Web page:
icon caret-left icon caret-right instagram pinterest linkedin facebook twitter goodreads question-circle facebook circle twitter circle linkedin circle instagram circle goodreads circle pinterest circle





This morning I finished reading John T. Price’s memoir, Daddy Long Legs: The Natural Education of a Father. In the epilogue, he quotes Willa Cather, “a house ‘can never be beautiful until it has been lived in for a long time.... The beauty lies in the associations that cluster around it, the way in which the house has fitted itself to the people.’” That was when tears came for the first time during this move, and I began to grieve my parting with the house that I have lived in for fifteen years, the longest I have lived in any house. I looked around at the bare walls, dismantled furniture, and cried a bit. I’d thought that might happen when Cheyenne was here, but we were too busy to feel much besides the enjoyment of each other’s company.

This little yellow box of a house has been good to me, and I have been good to it. I have, at different times, had dreams for it—going off-grid or turning the two north rooms into a tiny-house apartment for myself and renting the rest to creative writing grad students, building a live-in tree house in the backyard. Romantic stuff I’m given to. What I had (or created) resources for was mostly things that needed to be done, not the stuff of dreams—new roof, new furnace, new water heater, new swamp cooler. And there were smaller, more optional things—lights over the kitchen sink, new bath and shower surround, refinished kitchen counters, custom-built shed in the yard. I loved this house well, even though I tried three times before this to sell it, which has to do with being a nomad—more to come on that.

Because I’m a nomad, one thing I’m good at is quickly turning a dwelling place into a home. I hadn’t realized it until my ex and I were beach camping on Crete. I set about organizing everything and placed stones around our encampment. Irene remarked that I was really a homebody, despite my constant movement, and she was right. I always end up loving my home wherever I make it, loving in the active sense, having loved a place into home-ness.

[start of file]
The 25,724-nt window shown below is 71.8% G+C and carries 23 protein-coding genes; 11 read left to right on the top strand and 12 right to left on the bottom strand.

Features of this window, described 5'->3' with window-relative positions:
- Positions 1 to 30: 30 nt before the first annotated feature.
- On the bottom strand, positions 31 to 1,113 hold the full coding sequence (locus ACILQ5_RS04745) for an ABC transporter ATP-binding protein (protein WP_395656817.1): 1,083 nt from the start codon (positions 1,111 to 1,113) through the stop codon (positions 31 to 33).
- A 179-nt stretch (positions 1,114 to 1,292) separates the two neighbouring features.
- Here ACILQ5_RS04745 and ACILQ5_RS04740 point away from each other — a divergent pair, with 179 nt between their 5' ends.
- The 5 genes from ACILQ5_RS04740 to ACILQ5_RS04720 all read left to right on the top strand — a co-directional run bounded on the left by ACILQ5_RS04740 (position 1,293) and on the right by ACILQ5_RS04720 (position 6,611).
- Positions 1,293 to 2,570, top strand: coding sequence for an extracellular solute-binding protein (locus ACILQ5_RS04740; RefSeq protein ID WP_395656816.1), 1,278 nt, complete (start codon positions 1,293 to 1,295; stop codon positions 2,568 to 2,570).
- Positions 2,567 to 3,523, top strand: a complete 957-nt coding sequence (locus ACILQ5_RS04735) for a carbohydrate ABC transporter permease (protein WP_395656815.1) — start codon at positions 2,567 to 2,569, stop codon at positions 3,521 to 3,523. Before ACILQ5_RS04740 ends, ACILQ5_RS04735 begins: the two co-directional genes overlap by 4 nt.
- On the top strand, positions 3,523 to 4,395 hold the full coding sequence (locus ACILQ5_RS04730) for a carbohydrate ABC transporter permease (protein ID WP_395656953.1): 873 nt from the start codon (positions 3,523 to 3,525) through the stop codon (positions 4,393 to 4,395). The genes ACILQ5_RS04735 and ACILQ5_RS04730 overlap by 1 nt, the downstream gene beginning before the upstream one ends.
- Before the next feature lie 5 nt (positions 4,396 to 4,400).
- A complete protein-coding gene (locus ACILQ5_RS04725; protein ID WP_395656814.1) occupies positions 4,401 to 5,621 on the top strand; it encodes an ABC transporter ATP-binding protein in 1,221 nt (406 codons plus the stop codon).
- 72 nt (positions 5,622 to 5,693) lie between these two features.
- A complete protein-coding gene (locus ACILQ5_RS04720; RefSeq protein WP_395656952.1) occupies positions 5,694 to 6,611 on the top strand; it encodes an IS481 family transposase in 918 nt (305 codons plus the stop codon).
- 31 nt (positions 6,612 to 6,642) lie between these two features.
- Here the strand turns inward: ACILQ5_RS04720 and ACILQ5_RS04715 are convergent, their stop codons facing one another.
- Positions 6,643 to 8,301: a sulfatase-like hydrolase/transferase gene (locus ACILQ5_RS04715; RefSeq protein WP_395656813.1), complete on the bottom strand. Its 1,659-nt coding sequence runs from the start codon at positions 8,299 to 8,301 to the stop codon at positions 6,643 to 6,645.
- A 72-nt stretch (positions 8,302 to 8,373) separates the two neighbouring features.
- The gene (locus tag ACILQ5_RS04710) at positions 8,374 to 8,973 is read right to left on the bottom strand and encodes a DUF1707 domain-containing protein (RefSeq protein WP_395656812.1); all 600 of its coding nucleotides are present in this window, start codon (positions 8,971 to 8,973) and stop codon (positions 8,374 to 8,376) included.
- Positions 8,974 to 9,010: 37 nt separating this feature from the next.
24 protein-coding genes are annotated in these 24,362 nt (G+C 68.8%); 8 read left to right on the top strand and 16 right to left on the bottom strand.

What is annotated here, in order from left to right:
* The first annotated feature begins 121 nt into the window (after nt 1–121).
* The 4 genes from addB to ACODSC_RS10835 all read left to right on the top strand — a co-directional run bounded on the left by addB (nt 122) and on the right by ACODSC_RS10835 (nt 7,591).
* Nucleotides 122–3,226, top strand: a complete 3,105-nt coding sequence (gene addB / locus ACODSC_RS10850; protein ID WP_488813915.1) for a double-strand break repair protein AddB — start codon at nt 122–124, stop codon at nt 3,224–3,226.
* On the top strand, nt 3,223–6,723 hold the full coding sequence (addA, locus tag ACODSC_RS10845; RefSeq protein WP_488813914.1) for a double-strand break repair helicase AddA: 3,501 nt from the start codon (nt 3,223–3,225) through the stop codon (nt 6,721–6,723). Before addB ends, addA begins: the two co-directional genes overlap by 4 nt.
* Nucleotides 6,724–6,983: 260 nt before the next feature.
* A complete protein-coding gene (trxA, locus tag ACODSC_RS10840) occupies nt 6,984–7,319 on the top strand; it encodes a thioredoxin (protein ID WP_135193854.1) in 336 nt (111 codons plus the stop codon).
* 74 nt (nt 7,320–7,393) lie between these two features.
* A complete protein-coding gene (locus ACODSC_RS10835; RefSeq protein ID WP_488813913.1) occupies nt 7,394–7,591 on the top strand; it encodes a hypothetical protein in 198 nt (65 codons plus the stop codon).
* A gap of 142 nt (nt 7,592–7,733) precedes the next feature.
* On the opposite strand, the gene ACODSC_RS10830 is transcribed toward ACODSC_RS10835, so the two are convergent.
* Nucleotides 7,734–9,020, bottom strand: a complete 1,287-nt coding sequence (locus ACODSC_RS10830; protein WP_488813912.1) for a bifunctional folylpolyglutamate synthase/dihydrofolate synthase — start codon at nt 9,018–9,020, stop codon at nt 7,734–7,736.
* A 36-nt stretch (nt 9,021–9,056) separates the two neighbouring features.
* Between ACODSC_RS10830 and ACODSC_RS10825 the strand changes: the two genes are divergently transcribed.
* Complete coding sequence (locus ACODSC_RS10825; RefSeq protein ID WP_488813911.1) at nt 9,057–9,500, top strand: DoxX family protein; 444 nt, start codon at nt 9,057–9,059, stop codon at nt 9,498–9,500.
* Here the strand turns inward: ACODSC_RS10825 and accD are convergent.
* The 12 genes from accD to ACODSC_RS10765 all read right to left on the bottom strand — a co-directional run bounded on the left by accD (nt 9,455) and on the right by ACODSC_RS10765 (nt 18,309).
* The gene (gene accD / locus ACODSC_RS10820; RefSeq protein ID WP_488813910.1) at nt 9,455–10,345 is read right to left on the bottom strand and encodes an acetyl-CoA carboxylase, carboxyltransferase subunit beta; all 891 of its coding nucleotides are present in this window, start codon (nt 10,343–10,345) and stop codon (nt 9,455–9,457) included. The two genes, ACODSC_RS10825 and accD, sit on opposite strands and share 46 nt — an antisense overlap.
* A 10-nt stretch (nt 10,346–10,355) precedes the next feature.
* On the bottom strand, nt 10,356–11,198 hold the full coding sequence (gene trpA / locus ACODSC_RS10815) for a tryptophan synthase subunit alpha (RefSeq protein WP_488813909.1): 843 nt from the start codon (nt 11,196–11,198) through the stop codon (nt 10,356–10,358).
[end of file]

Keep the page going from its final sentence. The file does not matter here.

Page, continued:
I didn’t really cry this morning—just a lump in the throat and watery eyes. As I’ve emptied and packed, though, the beauty of those clusters of associations has shown up in objects and spaces. Remembering the first time I hosted my book group here, sitting at my kitchen table with friends, making sugarless high tea for Irene’s 70th birthday, finding the stone that Cheyenne painted in greens and blues that served as a doorstop for years.

As I moved through the house, I kept looking at the wooden bowl that held my precious rocks—rocks I’d picked up over time, rocks that were gifts. “What am I going to do with those?” I kept asking myself. Yesterday I picked out the ones I want to take with me for my dashboard, as suggested by Susan Hammock—one from New Zealand that Glen, my cosmic twin gave me more than thirty years ago; one with a tiny fossil that I found on Bjørnø in Denmark last summer; one from New Mexico, and a round river rock engraved with the word Gratitude that my cousin Colleen gave me. I still looked at the bowl of rocks every time I passed it. This morning, after reading the Willa Cather quote, after my little teary farewell, I took the bowl outside and arranged the rocks on the stump in my front yard where my bronze Japanese rabbits used to sit. Then I dusted out the bowl and put it in the pile going to my neighbor’s yard sale.

©Anna Redsand All Rights Reserved
Post a comment